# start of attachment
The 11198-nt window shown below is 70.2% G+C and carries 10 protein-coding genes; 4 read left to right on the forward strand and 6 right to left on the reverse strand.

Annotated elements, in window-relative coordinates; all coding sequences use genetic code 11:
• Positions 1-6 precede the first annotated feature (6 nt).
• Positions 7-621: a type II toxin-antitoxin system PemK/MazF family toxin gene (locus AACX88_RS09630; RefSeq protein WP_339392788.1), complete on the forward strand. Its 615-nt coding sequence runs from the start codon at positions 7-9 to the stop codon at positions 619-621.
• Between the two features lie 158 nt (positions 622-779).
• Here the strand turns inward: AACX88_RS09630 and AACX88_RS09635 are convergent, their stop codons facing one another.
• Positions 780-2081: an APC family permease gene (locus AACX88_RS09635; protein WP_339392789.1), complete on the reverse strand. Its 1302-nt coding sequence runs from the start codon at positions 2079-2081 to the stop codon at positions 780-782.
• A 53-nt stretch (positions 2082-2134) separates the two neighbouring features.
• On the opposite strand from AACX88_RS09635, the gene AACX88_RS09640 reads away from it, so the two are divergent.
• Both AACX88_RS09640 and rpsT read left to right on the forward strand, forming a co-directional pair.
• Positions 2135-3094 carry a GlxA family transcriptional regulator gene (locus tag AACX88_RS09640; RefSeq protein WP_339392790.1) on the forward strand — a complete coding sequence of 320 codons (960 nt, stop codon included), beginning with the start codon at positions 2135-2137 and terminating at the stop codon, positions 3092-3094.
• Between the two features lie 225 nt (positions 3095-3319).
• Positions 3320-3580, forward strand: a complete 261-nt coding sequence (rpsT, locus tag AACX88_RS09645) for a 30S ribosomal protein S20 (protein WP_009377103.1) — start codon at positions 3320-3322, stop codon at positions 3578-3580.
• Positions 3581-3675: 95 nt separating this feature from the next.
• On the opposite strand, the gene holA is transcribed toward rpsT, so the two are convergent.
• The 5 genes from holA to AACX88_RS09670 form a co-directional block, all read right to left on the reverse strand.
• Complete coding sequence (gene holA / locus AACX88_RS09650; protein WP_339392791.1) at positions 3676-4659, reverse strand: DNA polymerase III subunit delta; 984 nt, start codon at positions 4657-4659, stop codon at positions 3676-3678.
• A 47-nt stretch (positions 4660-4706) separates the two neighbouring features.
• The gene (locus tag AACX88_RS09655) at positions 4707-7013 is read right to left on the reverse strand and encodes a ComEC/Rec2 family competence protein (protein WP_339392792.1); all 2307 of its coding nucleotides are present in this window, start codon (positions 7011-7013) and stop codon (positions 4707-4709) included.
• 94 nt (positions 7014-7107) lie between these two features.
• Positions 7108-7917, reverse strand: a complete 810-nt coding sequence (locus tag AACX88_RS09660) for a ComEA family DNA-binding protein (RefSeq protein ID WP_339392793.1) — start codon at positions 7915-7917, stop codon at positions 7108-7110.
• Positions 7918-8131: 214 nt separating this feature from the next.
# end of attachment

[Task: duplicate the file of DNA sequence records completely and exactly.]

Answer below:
The 11198-nt window shown below is 70.2% G+C and carries 10 protein-coding genes; 4 read left to right on the forward strand and 6 right to left on the reverse strand.

Annotated elements, in window-relative coordinates; all coding sequences use genetic code 11:
• Positions 1-6 precede the first annotated feature (6 nt).
• Positions 7-621: a type II toxin-antitoxin system PemK/MazF family toxin gene (locus AACX88_RS09630; RefSeq protein WP_339392788.1), complete on the forward strand. Its 615-nt coding sequence runs from the start codon at positions 7-9 to the stop codon at positions 619-621.
• Between the two features lie 158 nt (positions 622-779).
• Here the strand turns inward: AACX88_RS09630 and AACX88_RS09635 are convergent, their stop codons facing one another.
• Positions 780-2081: an APC family permease gene (locus AACX88_RS09635; protein WP_339392789.1), complete on the reverse strand. Its 1302-nt coding sequence runs from the start codon at positions 2079-2081 to the stop codon at positions 780-782.
• A 53-nt stretch (positions 2082-2134) separates the two neighbouring features.
• On the opposite strand from AACX88_RS09635, the gene AACX88_RS09640 reads away from it, so the two are divergent.
• Both AACX88_RS09640 and rpsT read left to right on the forward strand, forming a co-directional pair.
• Positions 2135-3094 carry a GlxA family transcriptional regulator gene (locus tag AACX88_RS09640; RefSeq protein WP_339392790.1) on the forward strand — a complete coding sequence of 320 codons (960 nt, stop codon included), beginning with the start codon at positions 2135-2137 and terminating at the stop codon, positions 3092-3094.
• Between the two features lie 225 nt (positions 3095-3319).
• Positions 3320-3580, forward strand: a complete 261-nt coding sequence (rpsT, locus tag AACX88_RS09645) for a 30S ribosomal protein S20 (protein WP_009377103.1) — start codon at positions 3320-3322, stop codon at positions 3578-3580.
• Positions 3581-3675: 95 nt separating this feature from the next.
• On the opposite strand, the gene holA is transcribed toward rpsT, so the two are convergent.
• The 5 genes from holA to AACX88_RS09670 form a co-directional block, all read right to left on the reverse strand.
• Complete coding sequence (gene holA / locus AACX88_RS09650; protein WP_339392791.1) at positions 3676-4659, reverse strand: DNA polymerase III subunit delta; 984 nt, start codon at positions 4657-4659, stop codon at positions 3676-3678.
• A 47-nt stretch (positions 4660-4706) separates the two neighbouring features.
• The gene (locus tag AACX88_RS09655) at positions 4707-7013 is read right to left on the reverse strand and encodes a ComEC/Rec2 family competence protein (protein WP_339392792.1); all 2307 of its coding nucleotides are present in this window, start codon (positions 7011-7013) and stop codon (positions 4707-4709) included.
• 94 nt (positions 7014-7107) lie between these two features.
• Positions 7108-7917, reverse strand: a complete 810-nt coding sequence (locus tag AACX88_RS09660) for a ComEA family DNA-binding protein (RefSeq protein ID WP_339392793.1) — start codon at positions 7915-7917, stop codon at positions 7108-7110.
• Positions 7918-8131: 214 nt separating this feature from the next.